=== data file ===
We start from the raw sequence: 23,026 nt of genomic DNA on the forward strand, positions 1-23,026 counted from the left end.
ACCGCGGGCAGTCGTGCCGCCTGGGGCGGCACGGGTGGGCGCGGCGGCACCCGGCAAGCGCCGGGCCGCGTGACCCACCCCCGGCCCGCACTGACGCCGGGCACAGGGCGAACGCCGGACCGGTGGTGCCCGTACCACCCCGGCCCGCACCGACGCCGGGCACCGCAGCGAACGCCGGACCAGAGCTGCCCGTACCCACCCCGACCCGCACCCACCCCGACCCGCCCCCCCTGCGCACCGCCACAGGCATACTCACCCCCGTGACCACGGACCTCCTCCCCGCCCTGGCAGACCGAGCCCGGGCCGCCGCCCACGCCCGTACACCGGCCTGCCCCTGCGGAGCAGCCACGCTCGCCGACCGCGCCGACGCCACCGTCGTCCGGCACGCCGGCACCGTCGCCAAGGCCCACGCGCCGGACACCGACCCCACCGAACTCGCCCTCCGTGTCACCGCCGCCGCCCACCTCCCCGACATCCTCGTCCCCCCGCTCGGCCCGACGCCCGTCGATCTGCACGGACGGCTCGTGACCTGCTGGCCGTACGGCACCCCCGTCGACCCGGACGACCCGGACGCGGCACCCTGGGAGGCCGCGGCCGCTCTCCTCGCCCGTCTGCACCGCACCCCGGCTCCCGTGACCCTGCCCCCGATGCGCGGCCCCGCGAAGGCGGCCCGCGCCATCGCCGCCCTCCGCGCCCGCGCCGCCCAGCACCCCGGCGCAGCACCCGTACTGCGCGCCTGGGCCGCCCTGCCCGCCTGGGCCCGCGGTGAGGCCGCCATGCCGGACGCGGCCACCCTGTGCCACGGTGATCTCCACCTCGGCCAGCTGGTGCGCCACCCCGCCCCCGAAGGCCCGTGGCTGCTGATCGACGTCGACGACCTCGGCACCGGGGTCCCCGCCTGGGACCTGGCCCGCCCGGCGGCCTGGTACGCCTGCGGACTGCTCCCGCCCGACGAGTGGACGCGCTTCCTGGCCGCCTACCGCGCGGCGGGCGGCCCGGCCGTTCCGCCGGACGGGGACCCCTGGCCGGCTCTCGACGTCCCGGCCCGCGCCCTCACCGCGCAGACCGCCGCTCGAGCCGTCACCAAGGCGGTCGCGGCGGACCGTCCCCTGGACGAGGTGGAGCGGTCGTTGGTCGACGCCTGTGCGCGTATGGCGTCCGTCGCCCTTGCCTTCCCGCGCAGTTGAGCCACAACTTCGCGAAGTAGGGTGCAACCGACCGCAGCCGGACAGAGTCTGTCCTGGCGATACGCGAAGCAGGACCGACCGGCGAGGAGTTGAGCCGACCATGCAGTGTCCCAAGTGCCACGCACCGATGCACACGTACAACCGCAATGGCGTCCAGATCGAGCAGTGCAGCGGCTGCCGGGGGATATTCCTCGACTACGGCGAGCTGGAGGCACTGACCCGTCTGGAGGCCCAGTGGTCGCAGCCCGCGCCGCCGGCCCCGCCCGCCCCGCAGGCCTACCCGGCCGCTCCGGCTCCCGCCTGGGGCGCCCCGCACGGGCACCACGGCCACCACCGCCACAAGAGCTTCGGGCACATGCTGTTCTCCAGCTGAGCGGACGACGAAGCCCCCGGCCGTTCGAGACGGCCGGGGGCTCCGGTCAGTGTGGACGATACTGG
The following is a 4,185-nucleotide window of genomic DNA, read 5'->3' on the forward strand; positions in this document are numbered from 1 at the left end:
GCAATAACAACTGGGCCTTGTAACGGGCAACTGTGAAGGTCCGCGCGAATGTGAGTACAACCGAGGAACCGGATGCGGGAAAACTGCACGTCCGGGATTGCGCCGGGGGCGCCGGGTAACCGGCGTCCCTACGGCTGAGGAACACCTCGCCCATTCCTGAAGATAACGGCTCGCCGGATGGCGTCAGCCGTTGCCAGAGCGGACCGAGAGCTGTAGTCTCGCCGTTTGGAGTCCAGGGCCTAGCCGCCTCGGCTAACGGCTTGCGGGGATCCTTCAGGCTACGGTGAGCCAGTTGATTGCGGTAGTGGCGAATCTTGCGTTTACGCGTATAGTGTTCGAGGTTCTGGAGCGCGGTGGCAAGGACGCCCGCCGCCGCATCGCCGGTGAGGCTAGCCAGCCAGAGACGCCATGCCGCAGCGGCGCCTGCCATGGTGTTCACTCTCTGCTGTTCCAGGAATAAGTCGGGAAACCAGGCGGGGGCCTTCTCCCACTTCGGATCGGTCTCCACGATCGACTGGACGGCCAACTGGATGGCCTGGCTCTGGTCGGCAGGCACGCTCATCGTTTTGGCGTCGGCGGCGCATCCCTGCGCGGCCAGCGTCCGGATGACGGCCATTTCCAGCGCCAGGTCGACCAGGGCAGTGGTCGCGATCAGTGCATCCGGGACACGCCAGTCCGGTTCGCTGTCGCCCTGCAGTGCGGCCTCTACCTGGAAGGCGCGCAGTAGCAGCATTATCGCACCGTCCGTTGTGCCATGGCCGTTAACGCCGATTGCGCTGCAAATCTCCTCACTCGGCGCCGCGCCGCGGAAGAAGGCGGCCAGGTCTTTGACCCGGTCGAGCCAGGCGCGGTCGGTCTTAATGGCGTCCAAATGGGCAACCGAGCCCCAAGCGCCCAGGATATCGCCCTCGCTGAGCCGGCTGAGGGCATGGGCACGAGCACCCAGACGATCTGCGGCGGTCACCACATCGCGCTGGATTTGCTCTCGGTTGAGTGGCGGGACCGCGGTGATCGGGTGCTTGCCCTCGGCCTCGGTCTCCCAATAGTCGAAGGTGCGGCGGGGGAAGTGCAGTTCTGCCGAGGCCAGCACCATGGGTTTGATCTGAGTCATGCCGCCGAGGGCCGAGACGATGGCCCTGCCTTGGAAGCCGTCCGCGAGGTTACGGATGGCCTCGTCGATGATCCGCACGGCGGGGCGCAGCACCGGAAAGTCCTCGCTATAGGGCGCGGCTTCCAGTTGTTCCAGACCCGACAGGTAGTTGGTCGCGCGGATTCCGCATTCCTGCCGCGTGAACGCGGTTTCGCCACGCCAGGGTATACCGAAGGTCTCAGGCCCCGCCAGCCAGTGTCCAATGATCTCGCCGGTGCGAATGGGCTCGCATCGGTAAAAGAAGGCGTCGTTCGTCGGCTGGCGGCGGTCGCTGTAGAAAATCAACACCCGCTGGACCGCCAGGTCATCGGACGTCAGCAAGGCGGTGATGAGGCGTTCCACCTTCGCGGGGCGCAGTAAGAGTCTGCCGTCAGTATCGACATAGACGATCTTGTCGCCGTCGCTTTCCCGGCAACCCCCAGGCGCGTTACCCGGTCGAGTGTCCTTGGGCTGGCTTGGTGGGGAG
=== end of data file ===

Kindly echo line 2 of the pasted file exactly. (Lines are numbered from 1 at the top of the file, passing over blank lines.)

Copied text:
ACCGCGGGCAGTCGTGCCGCCTGGGGCGGCACGGGTGGGCGCGGCGGCACCCGGCAAGCGCCGGGCCGCGTGACCCACCCCCGGCCCGCACTGACGCCGGGCACAGGGCGAACGCCGGACCGGTGGTGCCCGTACCACCCCGGCCCGCACCGACGCCGGGCACCGCAGCGAACGCCGGACCAGAGCTGCCCGTACCCACCCCGACCCGCACCCACCCCGACCCGCCCCCCCTGCGCACCGCCACAGGCATACTCACCCCCGTGACCACGGACCTCCTCCCCGCCCTGGCAGACCGAGCCCGGGCCGCCGCCCACGCCCGTACACCGGCCTGCCCCTGCGGAGCAGCCACGCTCGCCGACCGCGCCGACGCCACCGTCGTCCGGCACGCCGGCACCGTCGCCAAGGCCCACGCGCCGGACACCGACCCCACCGAACTCGCCCTCCGTGTCACCGCCGCCGCCCACCTCCCCGACATCCTCGTCCCCCCGCTCGGCCCGACGCCCGTCGATCTGCACGGACGGCTCGTGACCTGCTGGCCGTACGGCACCCCCGTCGACCCGGACGACCCGGACGCGGCACCCTGGGAGGCCGCGGCCGCTCTCCTCGCCCGTCTGCACCGCACCCCGGCTCCCGTGACCCTGCCCCCGATGCGCGGCCCCGCGAAGGCGGCCCGCGCCATCGCCGCCCTCCGCGCCCGCGCCGCCCAGCACCCCGGCGCAGCACCCGTACTGCGCGCCTGGGCCGCCCTGCCCGCCTGGGCCCGCGGTGAGGCCGCCATGCCGGACGCGGCCACCCTGTGCCACGGTGATCTCCACCTCGGCCAGCTGGTGCGCCACCCCGCCCCCGAAGGCCCGTGGCTGCTGATCGACGTCGACGACCTCGGCACCGGGGTCCCCGCCTGGGACCTGGCCCGCCCGGCGGCCTGGTACGCCTGCGGACTGCTCCCGCCCGACGAGTGGACGCGCTTCCTGGCCGCCTACCGCGCGGCGGGCGGCCCGGCCGTTCCGCCGGACGGGGACCCCTGGCCGGCTCTCGACGTCCCGGCCCGCGCCCTCACCGCGCAGACCGCCGCTCGAGCCGTCACCAAGGCGGTCGCGGCGGACCGTCCCCTGGACGAGGTGGAGCGGTCGTTGGTCGACGCCTGTGCGCGTATGGCGTCCGTCGCCCTTGCCTTCCCGCGCAGTTGAGCCACAACTTCGCGAAGTAGGGTGCAACCGACCGCAGCCGGACAGAGTCTGTCCTGGCGATACGCGAAGCAGGACCGACCGGCGAGGAGTTGAGCCGACCATGCAGTGTCCCAAGTGCCACGCACCGATGCACACGTACAACCGCAATGGCGTCCAGATCGAGCAGTGCAGCGGCTGCCGGGGGATATTCCTCGACTACGGCGAGCTGGAGGCACTGACCCGTCTGGAGGCCCAGTGGTCGCAGCCCGCGCCGCCGGCCCCGCCCGCCCCGCAGGCCTACCCGGCCGCTCCGGCTCCCGCCTGGGGCGCCCCGCACGGGCACCACGGCCACCACCGCCACAAGAGCTTCGGGCACATGCTGTTCTCCAGCTGAGCGGACGACGAAGCCCCCGGCCGTTCGAGACGGCCGGGGGCTCCGGTCAGTGTGGACGATACTGG